loyola. finally!

11:55 AM

My butt was only too happy to get off the seat.
Having sat for the best part of the last 26 hours, it was such a relief to finally stand up again.

After dropping off the American, Italian, and Spanish groups at the basilica, the bus driver took us to a nearby convent.

We finally arrived at Loyola, located in Spain's Basque country, the hometown of St. Ignatius and starting point of our Jornada Mundial de la Juventud Madrid 2011 (World Youth Day) experience. San Ignacio (as he is called in Spain) was the founder of the Jesuit order, the ones who established and to this day still run the Ateneo de Manila University. St. Ignatius also happened to be one of the 2011 World Youth Day’s patron saints. So it was just fitting for the young pilgrims under the Jesuits to converge at the basilica before setting out for their immersion, and eventually, the JMJ celebration in Madrid.

After dragging our luggage from the bus to what might have been a receiving room, the sisters welcomed us with sunny smiles and open arms but firmly established the house rules. Better to have things clear, they said, as we would be sharing the convent with other pilgrims from countries like France, Lebanon, and Venezuela.

After settling in, we then headed to the Basilica to register and claim our JMJ packs which to our surprise included the following:

1. JMJ backpack
2. JMJ shirt
3. Mag+s handbook
4. Two Mag+s shirts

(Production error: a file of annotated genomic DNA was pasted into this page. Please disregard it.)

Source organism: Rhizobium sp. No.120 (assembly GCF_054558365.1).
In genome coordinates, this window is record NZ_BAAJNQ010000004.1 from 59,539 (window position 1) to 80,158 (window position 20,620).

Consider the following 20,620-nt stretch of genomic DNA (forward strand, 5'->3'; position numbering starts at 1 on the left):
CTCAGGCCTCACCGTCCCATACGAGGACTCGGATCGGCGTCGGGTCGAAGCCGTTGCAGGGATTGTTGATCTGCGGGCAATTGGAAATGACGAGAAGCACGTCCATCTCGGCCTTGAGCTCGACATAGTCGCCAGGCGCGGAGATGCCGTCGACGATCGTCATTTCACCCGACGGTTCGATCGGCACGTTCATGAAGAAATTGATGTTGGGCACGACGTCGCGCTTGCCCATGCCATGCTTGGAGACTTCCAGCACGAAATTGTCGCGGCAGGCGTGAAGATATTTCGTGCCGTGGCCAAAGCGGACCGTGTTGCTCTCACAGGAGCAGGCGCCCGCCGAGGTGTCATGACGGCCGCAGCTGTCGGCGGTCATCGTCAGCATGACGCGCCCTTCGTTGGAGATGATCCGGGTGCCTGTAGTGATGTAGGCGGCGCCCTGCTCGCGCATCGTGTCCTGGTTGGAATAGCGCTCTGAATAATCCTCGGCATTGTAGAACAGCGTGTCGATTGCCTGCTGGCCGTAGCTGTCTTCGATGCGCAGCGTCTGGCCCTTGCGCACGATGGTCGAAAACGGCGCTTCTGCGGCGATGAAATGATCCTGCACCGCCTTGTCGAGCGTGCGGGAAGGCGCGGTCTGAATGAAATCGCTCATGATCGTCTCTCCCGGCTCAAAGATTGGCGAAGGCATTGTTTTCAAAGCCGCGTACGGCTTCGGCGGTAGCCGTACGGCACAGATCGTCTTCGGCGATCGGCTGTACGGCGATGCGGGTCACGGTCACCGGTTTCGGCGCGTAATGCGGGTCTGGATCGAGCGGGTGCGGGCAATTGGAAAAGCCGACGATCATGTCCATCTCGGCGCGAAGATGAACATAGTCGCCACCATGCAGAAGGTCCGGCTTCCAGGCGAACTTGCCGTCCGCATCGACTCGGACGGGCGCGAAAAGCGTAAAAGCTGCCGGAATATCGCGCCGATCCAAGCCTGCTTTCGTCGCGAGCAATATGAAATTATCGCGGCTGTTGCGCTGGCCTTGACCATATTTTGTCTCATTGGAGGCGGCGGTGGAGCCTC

5. Mag+s hoodie
6. a bottle of beverage (which I suspected to be alcoholic)

Around us, there was an undeniable and contagious feeling of excitement and joy. Friends, or at least people who know each other, greet with the warmest of hugs. Groups chat up the ones next to them, breaking the ice with the all too common “So, where do you guys come from?” While some, just happy to receive their JMJ packs, inspect their loot and don their hoodies.

We were more of the latter and just too eager to have our group photo taken. A couple of shots later and quite famished, we fished out our meal stub. Much to our surprise and disbelief, we learn that we’d be served supper at 20:45 and not a minute earlier. That meant, we had to wait about two more hours! Apparently, the mess hall wasn’t large enough to accommodate everybody in one sitting so we had to be served in batches. (And the Spanish really do eat their supper late in the evening!) I forget exactly what we had but what I do remember is that it was our first encounter with the ever-present crusty bread. The Spanish have it with their every meal.

After supper, we all gathered on the grounds for the welcome remarks. It was a cool summer night and we were only too glad to sit on the grass and try to stay up as long as we can. But come about ten-thirty in the evening, perhaps due to sheer exhaustion, I sneaked back to the convent and hit the sack.

'am i really spain?'

our first home in spain, a convent in the town of loyola

basilica de san ignacio de loyola

queuing at the registration desk

pilgirms trying out their shirts and getting to know each other 

 nicolas from mauritius traded his small hoodie for my big one

asked Patricia from USA to take our photo

ateneo mag+s group hamming it up for the camera 

'who? me?' [olats is filipino slang for loser.]

 gonzalvo from portugal was eating all alone at the next table. so we invited him over to ours!

participants from portugal flapped meters and meters of fabric trying to interpret the process of discernment

this bottle was included in our JMJ pack. encouraging the youth of the world to drink?

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